In Autism Fitness programming, we focus a good amount, and necessarily so, on regressing exercises. Basic movement patterns (pushing, pulling, squatting, crawling) are often difficult for individuals with autism due to a combination of pre-existing deficits including neuromuscular inhibition and sedentary behavior.

So we must simplify movements and enable our athletes to gradually and systematically build the skills needed to perform the action effectively and independently.

What about when they master the skill? Once Dylan can perform ten push throws with a 2lb Dynamax ball, do we keep him throwing until he can do a hundred?

Once a skill is mastered…wait, how do we know it’s mastered? And why should x be the criteria for mastery?

Using the Autism Fitness PAC Profile as a guide enables an instructor to regress and progress exercises based on the current level of ability. When talking about physical ability (the “P” in “PAC”), we’re looking at the independent performance of a specific activity.


Criteria for Baseline Mastery (CfBM) refers to the level of performance at which we can progress an exercise. The 3 key components for mastery include:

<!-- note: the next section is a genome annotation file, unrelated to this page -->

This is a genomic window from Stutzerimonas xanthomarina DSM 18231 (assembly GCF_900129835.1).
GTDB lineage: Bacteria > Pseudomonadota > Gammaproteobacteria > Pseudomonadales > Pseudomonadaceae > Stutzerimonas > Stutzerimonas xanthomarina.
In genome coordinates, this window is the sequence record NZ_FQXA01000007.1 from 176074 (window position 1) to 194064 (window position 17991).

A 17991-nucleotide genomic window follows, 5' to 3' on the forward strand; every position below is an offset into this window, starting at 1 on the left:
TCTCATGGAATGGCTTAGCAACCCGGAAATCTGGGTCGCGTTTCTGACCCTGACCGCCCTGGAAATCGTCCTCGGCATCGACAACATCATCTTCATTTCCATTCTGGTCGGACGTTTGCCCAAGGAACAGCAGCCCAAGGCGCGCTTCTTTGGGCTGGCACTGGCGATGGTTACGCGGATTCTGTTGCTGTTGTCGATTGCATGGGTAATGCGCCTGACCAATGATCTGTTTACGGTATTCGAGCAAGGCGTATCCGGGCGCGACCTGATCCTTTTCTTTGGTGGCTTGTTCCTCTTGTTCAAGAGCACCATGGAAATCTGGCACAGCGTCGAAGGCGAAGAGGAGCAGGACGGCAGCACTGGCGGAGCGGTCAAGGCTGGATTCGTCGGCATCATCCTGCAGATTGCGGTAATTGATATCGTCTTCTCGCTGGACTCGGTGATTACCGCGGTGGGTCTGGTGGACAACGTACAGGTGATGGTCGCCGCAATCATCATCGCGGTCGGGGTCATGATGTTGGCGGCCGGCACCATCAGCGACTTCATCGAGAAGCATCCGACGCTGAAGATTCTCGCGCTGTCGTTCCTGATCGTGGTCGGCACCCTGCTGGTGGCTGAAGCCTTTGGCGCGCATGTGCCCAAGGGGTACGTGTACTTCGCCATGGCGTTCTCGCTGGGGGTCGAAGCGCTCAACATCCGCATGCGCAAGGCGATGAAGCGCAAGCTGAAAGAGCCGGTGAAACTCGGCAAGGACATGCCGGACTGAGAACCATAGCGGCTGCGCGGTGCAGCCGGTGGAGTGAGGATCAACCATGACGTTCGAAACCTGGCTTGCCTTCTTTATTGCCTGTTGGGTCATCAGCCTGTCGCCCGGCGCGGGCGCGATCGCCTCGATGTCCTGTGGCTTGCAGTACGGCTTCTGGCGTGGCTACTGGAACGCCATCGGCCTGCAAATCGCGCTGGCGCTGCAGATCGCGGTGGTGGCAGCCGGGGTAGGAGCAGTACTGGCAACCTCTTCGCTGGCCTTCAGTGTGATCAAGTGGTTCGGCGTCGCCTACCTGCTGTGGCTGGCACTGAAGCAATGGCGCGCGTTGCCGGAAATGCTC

1. The skill can be performed with technical skill and minimal compensatory movement
  2. The skill can be performed reliably (more than once)
  3. The skill can be performed independent of prompting or intervention from an instructor

For most of our medicine ball throw and strength exercises, we use a simple criteria; If the exercise can be performed to current ability level for 3 sets of 10 repetitions we can add a progression.

Suppose from 6 feet away Dylan can easily perform 3 sets of 10 push throws with a 2lb Dynamax ball. This demonstrates sufficient proficiency with push throws. It’s reasonable to conclude that he has this level of performance mastered.

The fun part of progression is we can take this in multiple directions (pun intended). Our progression options include;

  • Push throws from a farther distance
  • Using a slightly heavier ball
  • Adding a cone touch + push throw combo
  • Lateral step/push throw/lateral step

We can mix fundamentals with exponential ways to provide just enough variety that the integrity of movement isn’t compromised and we’re not just adding things to add things.

During the Autism Fitness Level I Certification our attendees learn how to and when to progressĀ and regress exercises for maximal benefit. This is a cornerstone of programming for the autism population and can reshape the amount of engagement during group fitness/adapted PE programs.

Having a standard for mastery criteria is a straightforward, repeatable, and guesswork-eliminating process for elevating fitness skills and providing optimal coaching.

Live Inspired,

EC